You will get through this.

Is Your Divorce Killing You?

By Duncan E. White, Owner
Inkpointe Divorce Solutions, LLC

IRMO, SC – I see it over and over. Someone who just can’t move on. They continue to live in a world of bitterness, anger, and resentment. Consciously or unconsciously, they choose to stay in a place that is painful, sad, and unproductive. The most unfortunate result of this brooding is what it can do to their body.

Research shows that there is a clear connection between our thoughts and behaviors and physical illness and disease. I know it to be true without even seeing the research. I see it in real life all the time.

I once knew of a woman who was devastated by the infidelity of her husband and the end of her marriage. She was seething with anger that lingered years after the marriage ended and became known as a miserable person because she was frozen in that moment, unable to move forward and focus on the positive potential of her new life. Her bitterness and anger showed up in every aspect of her world.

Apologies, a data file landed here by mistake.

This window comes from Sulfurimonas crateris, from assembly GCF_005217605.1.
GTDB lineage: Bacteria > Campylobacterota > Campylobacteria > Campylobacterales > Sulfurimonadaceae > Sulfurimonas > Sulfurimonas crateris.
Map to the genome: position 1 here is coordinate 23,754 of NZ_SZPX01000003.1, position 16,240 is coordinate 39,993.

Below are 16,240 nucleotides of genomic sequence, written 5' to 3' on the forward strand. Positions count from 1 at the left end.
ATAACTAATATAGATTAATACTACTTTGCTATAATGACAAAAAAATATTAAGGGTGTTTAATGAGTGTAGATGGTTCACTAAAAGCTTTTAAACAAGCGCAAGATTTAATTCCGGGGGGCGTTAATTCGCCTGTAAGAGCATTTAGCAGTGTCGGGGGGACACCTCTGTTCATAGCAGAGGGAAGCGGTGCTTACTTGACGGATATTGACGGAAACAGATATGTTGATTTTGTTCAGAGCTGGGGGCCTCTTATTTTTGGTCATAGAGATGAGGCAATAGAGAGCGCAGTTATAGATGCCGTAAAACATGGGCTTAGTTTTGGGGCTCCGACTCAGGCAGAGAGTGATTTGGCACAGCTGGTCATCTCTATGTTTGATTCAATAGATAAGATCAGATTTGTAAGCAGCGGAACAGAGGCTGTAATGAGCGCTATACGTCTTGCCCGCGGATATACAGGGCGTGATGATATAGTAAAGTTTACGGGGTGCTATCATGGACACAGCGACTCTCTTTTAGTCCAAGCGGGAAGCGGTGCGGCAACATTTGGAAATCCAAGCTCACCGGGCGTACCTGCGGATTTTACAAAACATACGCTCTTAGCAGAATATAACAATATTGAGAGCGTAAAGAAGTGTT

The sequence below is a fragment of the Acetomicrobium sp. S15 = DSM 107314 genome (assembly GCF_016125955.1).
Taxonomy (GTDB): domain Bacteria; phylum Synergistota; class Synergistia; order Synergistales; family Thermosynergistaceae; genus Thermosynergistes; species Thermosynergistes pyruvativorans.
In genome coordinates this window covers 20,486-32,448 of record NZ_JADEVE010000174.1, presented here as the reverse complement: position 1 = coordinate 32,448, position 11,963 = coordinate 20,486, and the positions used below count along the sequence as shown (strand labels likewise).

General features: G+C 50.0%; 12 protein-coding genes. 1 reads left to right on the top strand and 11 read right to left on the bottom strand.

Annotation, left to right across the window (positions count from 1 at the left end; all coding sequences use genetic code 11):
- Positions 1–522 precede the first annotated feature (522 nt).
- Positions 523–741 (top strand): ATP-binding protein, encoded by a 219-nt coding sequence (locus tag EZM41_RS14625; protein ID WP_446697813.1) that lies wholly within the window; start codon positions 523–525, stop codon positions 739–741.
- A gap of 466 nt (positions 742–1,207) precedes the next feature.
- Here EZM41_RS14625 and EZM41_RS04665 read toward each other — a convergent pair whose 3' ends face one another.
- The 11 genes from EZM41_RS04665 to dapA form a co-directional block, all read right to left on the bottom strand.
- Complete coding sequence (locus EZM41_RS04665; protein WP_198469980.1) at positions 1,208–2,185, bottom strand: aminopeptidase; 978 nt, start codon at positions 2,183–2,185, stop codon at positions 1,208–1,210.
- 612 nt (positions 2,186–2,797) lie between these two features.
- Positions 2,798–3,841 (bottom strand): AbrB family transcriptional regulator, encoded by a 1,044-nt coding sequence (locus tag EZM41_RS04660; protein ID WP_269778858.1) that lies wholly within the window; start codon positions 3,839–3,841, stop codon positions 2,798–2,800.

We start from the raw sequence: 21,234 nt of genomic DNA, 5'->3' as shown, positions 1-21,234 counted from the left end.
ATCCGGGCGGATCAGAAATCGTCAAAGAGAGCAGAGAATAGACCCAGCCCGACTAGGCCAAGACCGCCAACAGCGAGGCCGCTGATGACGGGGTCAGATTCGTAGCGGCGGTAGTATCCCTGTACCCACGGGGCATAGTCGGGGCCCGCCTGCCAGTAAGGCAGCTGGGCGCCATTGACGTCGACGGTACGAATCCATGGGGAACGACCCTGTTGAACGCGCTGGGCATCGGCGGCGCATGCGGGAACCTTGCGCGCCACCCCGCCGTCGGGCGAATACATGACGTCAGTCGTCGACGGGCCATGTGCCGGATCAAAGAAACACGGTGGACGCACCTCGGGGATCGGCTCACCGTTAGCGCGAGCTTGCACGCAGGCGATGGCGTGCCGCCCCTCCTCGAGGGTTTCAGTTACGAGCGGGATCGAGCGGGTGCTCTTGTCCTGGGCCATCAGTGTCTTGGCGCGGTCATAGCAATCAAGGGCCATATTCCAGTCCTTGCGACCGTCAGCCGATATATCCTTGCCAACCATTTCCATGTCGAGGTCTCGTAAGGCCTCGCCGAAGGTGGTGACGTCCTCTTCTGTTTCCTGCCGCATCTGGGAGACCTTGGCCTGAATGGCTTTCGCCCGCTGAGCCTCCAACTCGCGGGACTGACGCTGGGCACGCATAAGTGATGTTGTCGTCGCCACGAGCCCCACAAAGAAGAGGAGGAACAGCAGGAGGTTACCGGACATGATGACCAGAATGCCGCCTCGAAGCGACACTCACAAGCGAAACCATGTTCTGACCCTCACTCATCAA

After a couple of years of this behavior, she started having unexplained stomach pains. Ultimately doctors discovered a tumor in her liver, and she died shortly thereafter. The liver is the organ that filters out toxins. She had filled her mind and body with toxic thoughts for so long that her liver just gave up.

Of course, this connection is way too unscientific and may sound like a lot of hogwash, but I’ve seen it time and time again.

Do yourself a favor, move on!

Celebrate the opportunity to have a second chance at life! You get to start over and create whatever future you want! Decide who you want to be and, just as importantly, who you want to be with. This could be the most pivotal time of your whole life to truly become authentic.

The pain, bitterness, resentment – it’s all real and it’s not going to suddenly go away. Feel it. Then let it go.

Life is too short for anything less.